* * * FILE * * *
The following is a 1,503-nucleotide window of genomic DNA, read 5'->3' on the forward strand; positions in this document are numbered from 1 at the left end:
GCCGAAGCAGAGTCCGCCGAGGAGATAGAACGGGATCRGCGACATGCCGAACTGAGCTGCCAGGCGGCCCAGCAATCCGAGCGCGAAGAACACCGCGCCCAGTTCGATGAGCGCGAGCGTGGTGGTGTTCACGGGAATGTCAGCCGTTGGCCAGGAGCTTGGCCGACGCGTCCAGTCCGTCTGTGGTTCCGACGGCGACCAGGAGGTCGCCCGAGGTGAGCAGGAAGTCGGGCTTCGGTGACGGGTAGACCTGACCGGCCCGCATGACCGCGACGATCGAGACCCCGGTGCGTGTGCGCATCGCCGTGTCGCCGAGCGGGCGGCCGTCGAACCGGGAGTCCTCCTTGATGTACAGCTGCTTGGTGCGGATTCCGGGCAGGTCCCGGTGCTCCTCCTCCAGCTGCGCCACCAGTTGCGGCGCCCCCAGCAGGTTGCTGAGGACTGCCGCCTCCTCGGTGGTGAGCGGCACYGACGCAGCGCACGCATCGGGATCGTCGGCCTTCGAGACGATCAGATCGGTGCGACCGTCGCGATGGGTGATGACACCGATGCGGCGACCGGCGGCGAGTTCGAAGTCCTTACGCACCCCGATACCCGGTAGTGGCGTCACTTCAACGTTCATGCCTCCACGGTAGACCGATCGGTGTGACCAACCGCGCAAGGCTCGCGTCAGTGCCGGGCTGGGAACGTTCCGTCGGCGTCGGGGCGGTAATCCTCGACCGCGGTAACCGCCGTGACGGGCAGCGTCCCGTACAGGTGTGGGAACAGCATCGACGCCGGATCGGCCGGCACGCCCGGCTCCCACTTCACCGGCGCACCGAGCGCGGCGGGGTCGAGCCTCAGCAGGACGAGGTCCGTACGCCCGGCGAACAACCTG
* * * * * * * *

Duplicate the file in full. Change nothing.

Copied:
The following is a 1,503-nucleotide window of genomic DNA, read 5'->3' on the forward strand; positions in this document are numbered from 1 at the left end:
GCCGAAGCAGAGTCCGCCGAGGAGATAGAACGGGATCRGCGACATGCCGAACTGAGCTGCCAGGCGGCCCAGCAATCCGAGCGCGAAGAACACCGCGCCCAGTTCGATGAGCGCGAGCGTGGTGGTGTTCACGGGAATGTCAGCCGTTGGCCAGGAGCTTGGCCGACGCGTCCAGTCCGTCTGTGGTTCCGACGGCGACCAGGAGGTCGCCCGAGGTGAGCAGGAAGTCGGGCTTCGGTGACGGGTAGACCTGACCGGCCCGCATGACCGCGACGATCGAGACCCCGGTGCGTGTGCGCATCGCCGTGTCGCCGAGCGGGCGGCCGTCGAACCGGGAGTCCTCCTTGATGTACAGCTGCTTGGTGCGGATTCCGGGCAGGTCCCGGTGCTCCTCCTCCAGCTGCGCCACCAGTTGCGGCGCCCCCAGCAGGTTGCTGAGGACTGCCGCCTCCTCGGTGGTGAGCGGCACYGACGCAGCGCACGCATCGGGATCGTCGGCCTTCGAGACGATCAGATCGGTGCGACCGTCGCGATGGGTGATGACACCGATGCGGCGACCGGCGGCGAGTTCGAAGTCCTTACGCACCCCGATACCCGGTAGTGGCGTCACTTCAACGTTCATGCCTCCACGGTAGACCGATCGGTGTGACCAACCGCGCAAGGCTCGCGTCAGTGCCGGGCTGGGAACGTTCCGTCGGCGTCGGGGCGGTAATCCTCGACCGCGGTAACCGCCGTGACGGGCAGCGTCCCGTACAGGTGTGGGAACAGCATCGACGCCGGATCGGCCGGCACGCCCGGCTCCCACTTCACCGGCGCACCGAGCGCGGCGGGGTCGAGCCTCAGCAGGACGAGGTCCGTACGCCCGGCGAACAACCTG